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The United States government shutdown has slowed or halted federal efforts to protect Americans’ health and safety. Now in its 9th day, the shutdown has impacted food safety efforts, flu programs and disease-tracking, scientific research, and the economic and social well-being of families, children, individuals and communities.
The U.S. Department of Health and Human Services’ contingency staffing plan involves furloughing 52% of its employees across a variety of agencies and offices, including :
Centers for Disease Control and Prevention (CDC), responsible for protecting public health and safety through the control and prevention of disease, injury and disability.
Food and Drug Administration (FDA), responsible for protecting and promoting public health through the regulation and supervision of food safety, dietary supplements, prescription and over-the-counter medications, vaccines, blood transfusions, medical devices, and more.
National Institutes of Health (NIH), responsible for biomedical and health-related research. The NIH is the country’s largest funder of biomedical research.
Administration for Children and Families (ACF), responsible for federal programs that promote the economic and social well-being of families, children, individuals and communities.
Here’s what the U.S. government shutdown means for many of the programs that American’s rely on to maintain their health.
With 45% of its employees furloughed, the FDA is unable to support the majority of its food safety, nutrition, and cosmetics activities. Additionally, it has ceased safety activities such as routine establishment inspections, some compliance and enforcement activities, monitoring of imports, notification programs, and the majority of the laboratory research necessary to inform public health decision-making. Thankfully, the U. S. Department of Agriculture’s (USDA) Food Safety and Inspection Service (FSIS), will continue to regulate meat and poultry since inadequate monitoring could endanger human life. Only 13% of the FSIS staff are furloughed. At the start of the government shutdown, Thomas Frieden, director of the Centers for Disease Control and Prevention, told CBS News :
If there’s an outbreak of food-borne illness that affects people in multiple states, we may not identify it promptly.
Although there’s a current outbreak of food-borne illness (salmonella in raw chicken) that’s affecting people in 18 states, the CDC’s investigation and lab resources are unavailable. With the government shutdown, 68% of its staff have been sent home.
Flu Program and Infectious Disease Surveillance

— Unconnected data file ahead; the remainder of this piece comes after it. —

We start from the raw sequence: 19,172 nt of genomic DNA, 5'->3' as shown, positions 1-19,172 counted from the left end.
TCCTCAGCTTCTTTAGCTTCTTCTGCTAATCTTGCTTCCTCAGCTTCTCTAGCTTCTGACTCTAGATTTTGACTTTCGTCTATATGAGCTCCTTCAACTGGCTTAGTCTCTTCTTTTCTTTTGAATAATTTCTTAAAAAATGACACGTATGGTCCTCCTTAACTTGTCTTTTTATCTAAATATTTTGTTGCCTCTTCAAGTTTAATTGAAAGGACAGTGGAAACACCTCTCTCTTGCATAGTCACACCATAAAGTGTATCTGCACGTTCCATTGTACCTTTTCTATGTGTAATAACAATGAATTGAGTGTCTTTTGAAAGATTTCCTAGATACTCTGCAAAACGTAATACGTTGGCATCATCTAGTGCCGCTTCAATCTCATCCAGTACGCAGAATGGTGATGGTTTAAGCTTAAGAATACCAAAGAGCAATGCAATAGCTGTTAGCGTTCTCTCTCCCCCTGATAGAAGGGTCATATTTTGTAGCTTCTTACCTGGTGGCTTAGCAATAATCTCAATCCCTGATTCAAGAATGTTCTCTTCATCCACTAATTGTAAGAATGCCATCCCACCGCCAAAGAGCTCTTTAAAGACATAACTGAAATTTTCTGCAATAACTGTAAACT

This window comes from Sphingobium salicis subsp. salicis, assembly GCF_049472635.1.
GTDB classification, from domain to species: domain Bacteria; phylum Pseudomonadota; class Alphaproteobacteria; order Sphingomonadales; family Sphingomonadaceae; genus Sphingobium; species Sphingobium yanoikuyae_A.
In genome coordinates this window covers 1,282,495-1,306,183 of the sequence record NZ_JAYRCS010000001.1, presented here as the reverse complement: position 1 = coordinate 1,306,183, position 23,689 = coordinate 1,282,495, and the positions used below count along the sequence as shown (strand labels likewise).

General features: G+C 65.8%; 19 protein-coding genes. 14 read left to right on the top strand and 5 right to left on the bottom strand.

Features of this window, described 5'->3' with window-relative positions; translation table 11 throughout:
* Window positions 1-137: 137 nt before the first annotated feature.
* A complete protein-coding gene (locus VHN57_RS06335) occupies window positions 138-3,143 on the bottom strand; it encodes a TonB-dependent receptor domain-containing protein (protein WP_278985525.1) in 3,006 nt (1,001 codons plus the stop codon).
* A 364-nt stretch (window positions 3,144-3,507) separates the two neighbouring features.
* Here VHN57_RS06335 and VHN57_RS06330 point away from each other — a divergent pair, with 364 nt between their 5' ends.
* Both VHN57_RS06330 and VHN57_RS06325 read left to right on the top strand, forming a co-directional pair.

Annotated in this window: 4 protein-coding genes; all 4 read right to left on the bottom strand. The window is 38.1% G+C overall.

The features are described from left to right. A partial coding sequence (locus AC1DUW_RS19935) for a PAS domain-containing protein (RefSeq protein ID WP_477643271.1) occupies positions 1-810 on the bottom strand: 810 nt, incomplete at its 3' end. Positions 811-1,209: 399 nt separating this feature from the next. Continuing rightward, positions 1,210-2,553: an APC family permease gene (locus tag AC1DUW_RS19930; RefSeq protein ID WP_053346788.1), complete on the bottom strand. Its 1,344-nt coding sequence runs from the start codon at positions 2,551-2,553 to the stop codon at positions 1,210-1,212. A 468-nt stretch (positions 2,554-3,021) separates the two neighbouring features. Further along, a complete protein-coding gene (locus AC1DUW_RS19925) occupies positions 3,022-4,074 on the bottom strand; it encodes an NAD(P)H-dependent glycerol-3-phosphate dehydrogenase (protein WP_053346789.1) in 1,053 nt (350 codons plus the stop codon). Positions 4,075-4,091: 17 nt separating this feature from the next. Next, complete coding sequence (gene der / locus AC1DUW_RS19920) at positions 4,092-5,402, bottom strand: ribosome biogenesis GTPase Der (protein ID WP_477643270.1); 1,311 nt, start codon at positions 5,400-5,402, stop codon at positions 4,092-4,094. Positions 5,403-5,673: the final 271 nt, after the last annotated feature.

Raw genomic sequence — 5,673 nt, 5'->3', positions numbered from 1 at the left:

With 68% of its workforce furloughed, the CDC won’t be able to support the annual seasonal influenza program. Not great timing with the U.S. flu season about to start. In addition, the CDC won’t be able to support outbreak detection and linking across state boundaries using genetic and molecular analysis, continuous updating of disease treatment and prevention recommendations (e.g. HIV, TB, STDs, hepatitis), and technical assistance, analysis, and support to state and local partners for infectious disease surveillance.
Scientific Research and Cancer Clinical Trials
At the NIH, 73% of the agency’s employees are furloughed. As long as the government is shut down, the NIH Clinical Center, which typically sees 10,000 new patients each year who have exhausted standard medical treatments and don’t have any other options, will have to turn away ~200 patients every week. Moreover, new clinical trials for experimental therapies and rare diseases have been put on hold. The NIH will not take any actions on grant applications or awards, leaving thousands of academic researchers across the country in professional limbo.
Economic and Social Well-being of Families and Children
The ACF has discontinued quarterly formula grants for Temporary Assistance for Needy Families, Child Care, Social Services Block Grant, Refugee Programs, Child Welfare Services and the Community Service Block Grant programs. During the shut down, new discretionary grants, including Head Start and social services programs, won’t be made.
- Contingency Staffing Plan for Operations in the Absence of Enacted Annual Appropriations. Department of Health and Human Services. Fiscal Year 2014.
- Foodborne illness monitors return to work at CDC. CBS News. 2013 Oct 8.